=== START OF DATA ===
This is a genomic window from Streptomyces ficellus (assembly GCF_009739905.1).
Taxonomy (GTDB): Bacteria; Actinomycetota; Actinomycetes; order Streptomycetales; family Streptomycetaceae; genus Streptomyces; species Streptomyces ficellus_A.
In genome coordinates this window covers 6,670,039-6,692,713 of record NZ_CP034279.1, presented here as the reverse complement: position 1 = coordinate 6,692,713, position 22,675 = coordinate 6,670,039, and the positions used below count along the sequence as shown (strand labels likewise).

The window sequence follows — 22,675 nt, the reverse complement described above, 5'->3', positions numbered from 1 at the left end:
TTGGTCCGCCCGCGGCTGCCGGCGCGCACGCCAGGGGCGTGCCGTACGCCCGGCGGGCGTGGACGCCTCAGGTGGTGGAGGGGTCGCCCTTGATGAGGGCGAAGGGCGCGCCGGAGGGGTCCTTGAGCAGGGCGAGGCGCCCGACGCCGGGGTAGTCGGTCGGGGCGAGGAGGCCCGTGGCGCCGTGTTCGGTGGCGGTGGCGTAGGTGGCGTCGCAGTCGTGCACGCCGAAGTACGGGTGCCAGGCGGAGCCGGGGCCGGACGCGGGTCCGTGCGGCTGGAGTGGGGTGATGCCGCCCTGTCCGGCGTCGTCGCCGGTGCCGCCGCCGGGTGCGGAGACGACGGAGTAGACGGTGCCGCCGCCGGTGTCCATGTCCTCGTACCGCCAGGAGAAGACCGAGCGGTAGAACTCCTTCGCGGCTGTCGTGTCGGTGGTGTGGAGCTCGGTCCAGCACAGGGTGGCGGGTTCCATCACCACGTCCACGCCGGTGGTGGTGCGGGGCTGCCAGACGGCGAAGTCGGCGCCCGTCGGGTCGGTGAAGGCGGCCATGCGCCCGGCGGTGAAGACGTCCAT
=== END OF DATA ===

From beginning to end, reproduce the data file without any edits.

This is a genomic window from Streptomyces ficellus (assembly GCF_009739905.1).
Taxonomy (GTDB): Bacteria; Actinomycetota; Actinomycetes; order Streptomycetales; family Streptomycetaceae; genus Streptomyces; species Streptomyces ficellus_A.
In genome coordinates this window covers 6,670,039-6,692,713 of record NZ_CP034279.1, presented here as the reverse complement: position 1 = coordinate 6,692,713, position 22,675 = coordinate 6,670,039, and the positions used below count along the sequence as shown (strand labels likewise).

The window sequence follows — 22,675 nt, the reverse complement described above, 5'->3', positions numbered from 1 at the left end:
TTGGTCCGCCCGCGGCTGCCGGCGCGCACGCCAGGGGCGTGCCGTACGCCCGGCGGGCGTGGACGCCTCAGGTGGTGGAGGGGTCGCCCTTGATGAGGGCGAAGGGCGCGCCGGAGGGGTCCTTGAGCAGGGCGAGGCGCCCGACGCCGGGGTAGTCGGTCGGGGCGAGGAGGCCCGTGGCGCCGTGTTCGGTGGCGGTGGCGTAGGTGGCGTCGCAGTCGTGCACGCCGAAGTACGGGTGCCAGGCGGAGCCGGGGCCGGACGCGGGTCCGTGCGGCTGGAGTGGGGTGATGCCGCCCTGTCCGGCGTCGTCGCCGGTGCCGCCGCCGGGTGCGGAGACGACGGAGTAGACGGTGCCGCCGCCGGTGTCCATGTCCTCGTACCGCCAGGAGAAGACCGAGCGGTAGAACTCCTTCGCGGCTGTCGTGTCGGTGGTGTGGAGCTCGGTCCAGCACAGGGTGGCGGGTTCCATCACCACGTCCACGCCGGTGGTGGTGCGGGGCTGCCAGACGGCGAAGTCGGCGCCCGTCGGGTCGGTGAAGGCGGCCATGCGCCCGGCGGTGAAGACGTCCAT